Clearly, there are public-policy issues in which intelligent people of goodwill will have strong differences of opinion. For instance, reasonable people can understandably disagree regarding the best way to improve the delivery of health care in our nation. But the U.S. Senate is now facing a vote on gun control, an issue that's hard to explain why total unanimity fails to exist.
Pennsylvania has long required that anyone purchasing a handgun -- even at a gun show -- must go through a quick and simple criminal background check. You might ask why anyone would object to such a procedure.
But most states, including our immediate neighbors in Ohio, Maryland and West Virginia, don't seem to believe that such a requirement is needed. Under the terms of the federal Firearm Owners Protection Act of 1986, individuals "not engaged in the business" of dealing firearms or who only make "occasional" sales within their state of residence are under no requirement to conduct background checks on purchasers or maintain records of sale.
In the simplest terms, this means that a convicted felon can buy a firearm at a gun show just across the state line, drive into Pennsylvania, use the gun in a crime, and there would be no way to trace the weapon -- no paper trail.
Polls indicate that almost 80 percent of Americans would favor a law that required private gun sales to be subject to the same background check requirements as sales by licensed dealers. Even two-thirds of people who personally own a gun would favor such a law. Legislation is currently before the U.S. Congress that would close this loophole.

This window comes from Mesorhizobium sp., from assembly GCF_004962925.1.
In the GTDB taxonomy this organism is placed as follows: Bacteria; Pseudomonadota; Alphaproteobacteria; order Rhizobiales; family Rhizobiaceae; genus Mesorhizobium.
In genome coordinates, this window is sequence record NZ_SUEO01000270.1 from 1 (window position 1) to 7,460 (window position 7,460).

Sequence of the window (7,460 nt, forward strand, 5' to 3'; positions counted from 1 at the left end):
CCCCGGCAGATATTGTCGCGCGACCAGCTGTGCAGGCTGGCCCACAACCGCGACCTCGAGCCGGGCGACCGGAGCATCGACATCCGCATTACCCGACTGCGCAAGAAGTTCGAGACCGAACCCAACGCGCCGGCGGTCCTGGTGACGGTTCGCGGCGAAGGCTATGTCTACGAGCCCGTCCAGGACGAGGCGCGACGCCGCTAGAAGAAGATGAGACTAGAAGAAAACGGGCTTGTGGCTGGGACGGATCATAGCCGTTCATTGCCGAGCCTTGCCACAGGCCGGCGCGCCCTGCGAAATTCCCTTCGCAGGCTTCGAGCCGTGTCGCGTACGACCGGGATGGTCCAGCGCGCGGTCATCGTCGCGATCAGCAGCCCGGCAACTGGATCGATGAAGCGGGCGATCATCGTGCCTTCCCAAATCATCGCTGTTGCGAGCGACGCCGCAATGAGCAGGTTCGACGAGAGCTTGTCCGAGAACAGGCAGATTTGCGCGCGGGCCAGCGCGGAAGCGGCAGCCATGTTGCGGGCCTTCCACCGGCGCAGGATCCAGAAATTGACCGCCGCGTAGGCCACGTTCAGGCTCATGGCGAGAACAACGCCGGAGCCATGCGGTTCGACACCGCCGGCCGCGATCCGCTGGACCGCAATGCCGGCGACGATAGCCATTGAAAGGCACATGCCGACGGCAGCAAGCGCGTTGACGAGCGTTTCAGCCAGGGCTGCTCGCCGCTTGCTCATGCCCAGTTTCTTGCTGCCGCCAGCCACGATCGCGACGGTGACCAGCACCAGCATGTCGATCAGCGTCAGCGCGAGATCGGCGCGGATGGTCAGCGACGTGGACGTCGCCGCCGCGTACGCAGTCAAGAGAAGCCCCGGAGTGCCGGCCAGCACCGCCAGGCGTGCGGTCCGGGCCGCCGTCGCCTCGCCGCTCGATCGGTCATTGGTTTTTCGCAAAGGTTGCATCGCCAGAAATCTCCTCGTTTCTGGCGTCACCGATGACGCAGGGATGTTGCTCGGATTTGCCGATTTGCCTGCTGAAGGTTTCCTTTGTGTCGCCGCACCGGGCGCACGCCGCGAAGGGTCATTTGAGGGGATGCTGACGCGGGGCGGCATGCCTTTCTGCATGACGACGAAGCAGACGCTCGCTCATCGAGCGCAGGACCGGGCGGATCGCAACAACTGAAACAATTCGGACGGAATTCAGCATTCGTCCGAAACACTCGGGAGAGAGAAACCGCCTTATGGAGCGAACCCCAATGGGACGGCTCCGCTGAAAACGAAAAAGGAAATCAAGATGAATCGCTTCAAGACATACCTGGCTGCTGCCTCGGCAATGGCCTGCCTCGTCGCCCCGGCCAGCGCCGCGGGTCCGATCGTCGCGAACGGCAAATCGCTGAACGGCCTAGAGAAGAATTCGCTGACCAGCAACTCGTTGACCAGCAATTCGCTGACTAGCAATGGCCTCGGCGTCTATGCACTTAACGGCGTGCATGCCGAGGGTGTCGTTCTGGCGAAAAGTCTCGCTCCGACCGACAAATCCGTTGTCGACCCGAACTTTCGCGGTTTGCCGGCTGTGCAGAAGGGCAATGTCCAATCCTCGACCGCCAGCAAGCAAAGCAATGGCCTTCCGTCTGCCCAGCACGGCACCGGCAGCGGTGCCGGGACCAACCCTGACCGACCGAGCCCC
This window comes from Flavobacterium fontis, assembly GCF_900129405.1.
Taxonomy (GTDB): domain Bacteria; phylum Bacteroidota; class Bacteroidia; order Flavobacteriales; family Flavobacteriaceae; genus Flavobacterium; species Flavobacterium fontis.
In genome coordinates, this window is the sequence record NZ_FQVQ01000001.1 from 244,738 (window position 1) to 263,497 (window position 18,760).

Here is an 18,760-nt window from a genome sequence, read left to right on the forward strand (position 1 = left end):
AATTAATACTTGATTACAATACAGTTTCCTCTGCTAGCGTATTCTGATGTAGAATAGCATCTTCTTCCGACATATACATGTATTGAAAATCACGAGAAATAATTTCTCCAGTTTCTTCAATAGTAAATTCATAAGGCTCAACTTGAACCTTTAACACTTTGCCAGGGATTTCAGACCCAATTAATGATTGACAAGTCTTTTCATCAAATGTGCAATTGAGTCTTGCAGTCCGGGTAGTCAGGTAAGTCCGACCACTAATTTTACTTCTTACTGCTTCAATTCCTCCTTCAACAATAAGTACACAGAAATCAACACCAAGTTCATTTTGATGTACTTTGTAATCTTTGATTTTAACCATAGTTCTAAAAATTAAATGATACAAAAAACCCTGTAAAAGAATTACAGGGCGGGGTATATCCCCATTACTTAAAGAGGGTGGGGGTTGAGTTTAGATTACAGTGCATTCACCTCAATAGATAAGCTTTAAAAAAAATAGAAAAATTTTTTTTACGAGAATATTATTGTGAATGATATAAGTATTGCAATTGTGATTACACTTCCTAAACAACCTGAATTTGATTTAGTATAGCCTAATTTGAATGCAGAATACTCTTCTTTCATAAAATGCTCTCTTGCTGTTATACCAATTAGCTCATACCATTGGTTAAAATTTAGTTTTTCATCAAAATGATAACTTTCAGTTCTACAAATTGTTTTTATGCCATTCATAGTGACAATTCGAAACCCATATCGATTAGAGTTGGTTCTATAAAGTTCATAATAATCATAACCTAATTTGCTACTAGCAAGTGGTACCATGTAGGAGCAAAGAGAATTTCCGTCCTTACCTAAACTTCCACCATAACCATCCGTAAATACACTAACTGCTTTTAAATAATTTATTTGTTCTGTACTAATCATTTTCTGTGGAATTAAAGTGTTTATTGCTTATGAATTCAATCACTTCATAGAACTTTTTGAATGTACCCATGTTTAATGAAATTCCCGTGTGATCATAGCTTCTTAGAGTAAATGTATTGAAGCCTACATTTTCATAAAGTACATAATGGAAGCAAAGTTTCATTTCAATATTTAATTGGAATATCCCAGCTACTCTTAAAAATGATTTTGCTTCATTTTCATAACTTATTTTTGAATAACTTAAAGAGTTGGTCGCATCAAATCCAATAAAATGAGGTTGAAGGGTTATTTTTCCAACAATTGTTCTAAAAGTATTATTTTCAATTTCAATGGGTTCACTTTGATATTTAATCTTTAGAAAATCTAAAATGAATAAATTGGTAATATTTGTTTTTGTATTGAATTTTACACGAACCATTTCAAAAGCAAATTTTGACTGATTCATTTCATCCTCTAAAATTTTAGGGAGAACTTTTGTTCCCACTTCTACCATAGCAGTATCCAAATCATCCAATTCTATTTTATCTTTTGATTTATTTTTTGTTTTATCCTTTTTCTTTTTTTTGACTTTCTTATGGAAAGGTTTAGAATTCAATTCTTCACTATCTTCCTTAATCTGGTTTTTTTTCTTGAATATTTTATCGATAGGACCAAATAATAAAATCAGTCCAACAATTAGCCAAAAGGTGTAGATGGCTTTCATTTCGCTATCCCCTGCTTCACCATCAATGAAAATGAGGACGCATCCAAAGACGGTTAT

Mayors across Pennsylvania, working with CeaseFire PA, have been urging Sens. Arlen Specter and Bob Casey to support S.843, the Gun Show Background Check Act. Similar attempts in the past have been beaten back by lobbyists for the gun industry and the NRA. But now, for the first time, Pennsylvania's faith leaders are also raising their voices on behalf of gun sanity.
A letter endorsed by more than 360 rabbis, Protestant ministers, Roman Catholic priests and Muslim imams -- in an effort coordinated by Pennsylvania's Faith Leaders Against Illegal Guns -- has been sent to our two senators, calling upon them to support the proposed federal legislation, making it more difficult for people who cannot purchase a gun from a licensed gun dealer to get one through the "back door" of an unlicensed part time dealer at a gun show.
More than 1,000 of our fellow Pennsylvanians lose their lives to gun violence each year. Simply by passing S.843, men, women and children whose lives might be at risk next year will live.
Many senators have indicated their intention to pass this measure, but the gun lobby is mounting a full-court press to frighten them into backing down.
We all need to join with the hundreds of Pennsylvania mayors, law-enforcement officials and religious leaders in saying that there can there be no disagreement when it comes to saving lives.
Burt Siegel, a former executive director of the Jewish Community Relations Council, is the Faith-Based Coordinator for CeaseFire PA, an anti-gun-violence organization.